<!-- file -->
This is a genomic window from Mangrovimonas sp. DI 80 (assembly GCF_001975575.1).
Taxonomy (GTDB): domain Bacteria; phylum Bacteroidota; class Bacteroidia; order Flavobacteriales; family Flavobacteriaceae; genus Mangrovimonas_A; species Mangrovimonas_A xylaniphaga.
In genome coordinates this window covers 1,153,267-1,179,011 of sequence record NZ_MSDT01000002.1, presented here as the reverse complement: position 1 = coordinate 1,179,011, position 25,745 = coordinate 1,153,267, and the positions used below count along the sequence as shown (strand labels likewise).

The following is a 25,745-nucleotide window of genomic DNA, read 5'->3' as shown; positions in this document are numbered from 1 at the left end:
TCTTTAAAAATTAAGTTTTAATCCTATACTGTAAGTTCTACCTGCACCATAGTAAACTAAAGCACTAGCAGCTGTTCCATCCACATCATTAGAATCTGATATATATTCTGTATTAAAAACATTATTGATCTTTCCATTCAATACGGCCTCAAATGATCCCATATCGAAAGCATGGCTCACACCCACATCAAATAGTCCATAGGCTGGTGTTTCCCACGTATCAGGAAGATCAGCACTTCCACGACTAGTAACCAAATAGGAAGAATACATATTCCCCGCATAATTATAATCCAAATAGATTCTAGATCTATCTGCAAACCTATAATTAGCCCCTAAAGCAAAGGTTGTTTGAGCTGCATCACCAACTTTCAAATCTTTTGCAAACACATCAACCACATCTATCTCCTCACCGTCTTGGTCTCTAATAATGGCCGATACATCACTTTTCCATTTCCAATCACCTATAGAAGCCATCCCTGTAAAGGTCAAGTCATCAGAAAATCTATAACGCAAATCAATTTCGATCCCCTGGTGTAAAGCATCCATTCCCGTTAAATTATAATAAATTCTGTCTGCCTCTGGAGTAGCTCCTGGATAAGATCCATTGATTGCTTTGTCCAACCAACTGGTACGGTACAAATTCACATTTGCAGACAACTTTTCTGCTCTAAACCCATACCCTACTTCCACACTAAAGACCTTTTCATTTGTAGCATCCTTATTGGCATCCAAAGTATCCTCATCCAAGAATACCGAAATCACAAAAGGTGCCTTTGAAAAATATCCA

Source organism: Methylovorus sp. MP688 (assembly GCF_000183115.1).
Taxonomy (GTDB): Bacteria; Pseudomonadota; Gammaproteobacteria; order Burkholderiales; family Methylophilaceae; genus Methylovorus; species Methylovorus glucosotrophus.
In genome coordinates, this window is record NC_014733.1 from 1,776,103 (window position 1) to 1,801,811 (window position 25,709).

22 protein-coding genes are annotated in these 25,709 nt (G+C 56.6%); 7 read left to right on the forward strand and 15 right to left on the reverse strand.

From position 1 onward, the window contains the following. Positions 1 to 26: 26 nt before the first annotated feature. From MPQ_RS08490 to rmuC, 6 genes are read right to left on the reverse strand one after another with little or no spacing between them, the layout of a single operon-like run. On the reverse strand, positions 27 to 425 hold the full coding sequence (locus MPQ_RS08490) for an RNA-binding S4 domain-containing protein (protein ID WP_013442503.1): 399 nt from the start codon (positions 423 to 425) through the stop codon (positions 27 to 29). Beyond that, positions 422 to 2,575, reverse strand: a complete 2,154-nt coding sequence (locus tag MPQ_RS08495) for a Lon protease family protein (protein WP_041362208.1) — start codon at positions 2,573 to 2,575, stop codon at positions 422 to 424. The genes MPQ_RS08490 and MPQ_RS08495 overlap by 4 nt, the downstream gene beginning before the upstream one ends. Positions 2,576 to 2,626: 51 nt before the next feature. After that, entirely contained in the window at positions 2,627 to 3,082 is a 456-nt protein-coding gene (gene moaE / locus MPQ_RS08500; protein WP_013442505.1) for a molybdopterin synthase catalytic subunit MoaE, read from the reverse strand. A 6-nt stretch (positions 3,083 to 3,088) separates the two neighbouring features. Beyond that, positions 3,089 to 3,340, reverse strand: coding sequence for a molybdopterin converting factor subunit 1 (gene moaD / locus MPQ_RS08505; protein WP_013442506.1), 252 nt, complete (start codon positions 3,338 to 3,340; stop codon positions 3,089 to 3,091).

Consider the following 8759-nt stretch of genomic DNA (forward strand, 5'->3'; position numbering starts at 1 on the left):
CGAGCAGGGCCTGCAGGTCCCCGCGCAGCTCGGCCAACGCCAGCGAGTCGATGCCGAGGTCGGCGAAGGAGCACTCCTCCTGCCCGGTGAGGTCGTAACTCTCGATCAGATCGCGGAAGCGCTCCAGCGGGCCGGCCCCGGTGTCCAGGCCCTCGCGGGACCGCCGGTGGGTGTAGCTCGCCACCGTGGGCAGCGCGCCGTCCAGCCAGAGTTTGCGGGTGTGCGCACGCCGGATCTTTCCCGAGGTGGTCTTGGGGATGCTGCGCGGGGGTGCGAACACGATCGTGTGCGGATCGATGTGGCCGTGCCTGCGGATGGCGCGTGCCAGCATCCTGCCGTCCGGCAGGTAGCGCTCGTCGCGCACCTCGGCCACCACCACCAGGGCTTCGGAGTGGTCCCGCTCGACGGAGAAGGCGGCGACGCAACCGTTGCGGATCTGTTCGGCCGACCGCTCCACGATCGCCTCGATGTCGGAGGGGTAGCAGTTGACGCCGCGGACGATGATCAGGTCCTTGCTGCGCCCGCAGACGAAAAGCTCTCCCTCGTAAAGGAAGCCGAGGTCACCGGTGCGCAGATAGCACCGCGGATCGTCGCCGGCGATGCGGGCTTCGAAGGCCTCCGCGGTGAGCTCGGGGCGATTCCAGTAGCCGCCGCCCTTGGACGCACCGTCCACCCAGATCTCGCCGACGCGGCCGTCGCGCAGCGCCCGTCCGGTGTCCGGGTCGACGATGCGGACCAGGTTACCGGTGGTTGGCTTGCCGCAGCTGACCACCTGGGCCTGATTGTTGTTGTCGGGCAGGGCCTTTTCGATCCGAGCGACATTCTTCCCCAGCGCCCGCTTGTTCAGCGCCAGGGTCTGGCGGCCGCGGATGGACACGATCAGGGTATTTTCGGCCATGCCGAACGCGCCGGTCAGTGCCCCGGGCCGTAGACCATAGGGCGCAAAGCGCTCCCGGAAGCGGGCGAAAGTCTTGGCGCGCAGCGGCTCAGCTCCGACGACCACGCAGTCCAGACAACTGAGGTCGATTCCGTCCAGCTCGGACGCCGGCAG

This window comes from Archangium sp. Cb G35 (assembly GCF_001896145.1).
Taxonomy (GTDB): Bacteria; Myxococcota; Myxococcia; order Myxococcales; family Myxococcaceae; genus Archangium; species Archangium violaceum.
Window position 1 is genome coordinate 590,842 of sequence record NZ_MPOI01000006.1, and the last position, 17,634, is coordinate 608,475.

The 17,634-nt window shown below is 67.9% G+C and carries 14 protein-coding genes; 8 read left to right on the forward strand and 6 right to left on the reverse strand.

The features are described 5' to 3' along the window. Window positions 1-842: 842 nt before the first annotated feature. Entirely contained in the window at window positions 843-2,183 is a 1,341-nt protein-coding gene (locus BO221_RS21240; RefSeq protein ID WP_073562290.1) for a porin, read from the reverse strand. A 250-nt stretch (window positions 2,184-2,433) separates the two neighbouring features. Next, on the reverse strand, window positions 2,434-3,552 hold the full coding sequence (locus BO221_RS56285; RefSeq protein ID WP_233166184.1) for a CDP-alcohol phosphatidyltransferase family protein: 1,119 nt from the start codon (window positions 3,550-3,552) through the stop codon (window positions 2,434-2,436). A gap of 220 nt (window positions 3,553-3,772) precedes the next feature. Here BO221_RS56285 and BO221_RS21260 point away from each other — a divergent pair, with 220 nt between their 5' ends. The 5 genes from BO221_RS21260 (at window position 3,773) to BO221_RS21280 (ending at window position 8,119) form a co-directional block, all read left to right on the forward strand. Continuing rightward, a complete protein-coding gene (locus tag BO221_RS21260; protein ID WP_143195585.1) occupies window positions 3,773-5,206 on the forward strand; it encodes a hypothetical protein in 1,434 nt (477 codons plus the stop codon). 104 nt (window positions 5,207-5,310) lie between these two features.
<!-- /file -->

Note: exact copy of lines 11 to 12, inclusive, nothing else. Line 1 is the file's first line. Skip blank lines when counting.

Consider the following 8759-nt stretch of genomic DNA (forward strand, 5'->3'; position numbering starts at 1 on the left):
CGAGCAGGGCCTGCAGGTCCCCGCGCAGCTCGGCCAACGCCAGCGAGTCGATGCCGAGGTCGGCGAAGGAGCACTCCTCCTGCCCGGTGAGGTCGTAACTCTCGATCAGATCGCGGAAGCGCTCCAGCGGGCCGGCCCCGGTGTCCAGGCCCTCGCGGGACCGCCGGTGGGTGTAGCTCGCCACCGTGGGCAGCGCGCCGTCCAGCCAGAGTTTGCGGGTGTGCGCACGCCGGATCTTTCCCGAGGTGGTCTTGGGGATGCTGCGCGGGGGTGCGAACACGATCGTGTGCGGATCGATGTGGCCGTGCCTGCGGATGGCGCGTGCCAGCATCCTGCCGTCCGGCAGGTAGCGCTCGTCGCGCACCTCGGCCACCACCACCAGGGCTTCGGAGTGGTCCCGCTCGACGGAGAAGGCGGCGACGCAACCGTTGCGGATCTGTTCGGCCGACCGCTCCACGATCGCCTCGATGTCGGAGGGGTAGCAGTTGACGCCGCGGACGATGATCAGGTCCTTGCTGCGCCCGCAGACGAAAAGCTCTCCCTCGTAAAGGAAGCCGAGGTCACCGGTGCGCAGATAGCACCGCGGATCGTCGCCGGCGATGCGGGCTTCGAAGGCCTCCGCGGTGAGCTCGGGGCGATTCCAGTAGCCGCCGCCCTTGGACGCACCGTCCACCCAGATCTCGCCGACGCGGCCGTCGCGCAGCGCCCGTCCGGTGTCCGGGTCGACGATGCGGACCAGGTTACCGGTGGTTGGCTTGCCGCAGCTGACCACCTGGGCCTGATTGTTGTTGTCGGGCAGGGCCTTTTCGATCCGAGCGACATTCTTCCCCAGCGCCCGCTTGTTCAGCGCCAGGGTCTGGCGGCCGCGGATGGACACGATCAGGGTATTTTCGGCCATGCCGAACGCGCCGGTCAGTGCCCCGGGCCGTAGACCATAGGGCGCAAAGCGCTCCCGGAAGCGGGCGAAAGTCTTGGCGCGCAGCGGCTCAGCTCCGACGACCACGCAGTCCAGACAACTGAGGTCGATTCCGTCCAGCTCGGACGCCGGCAG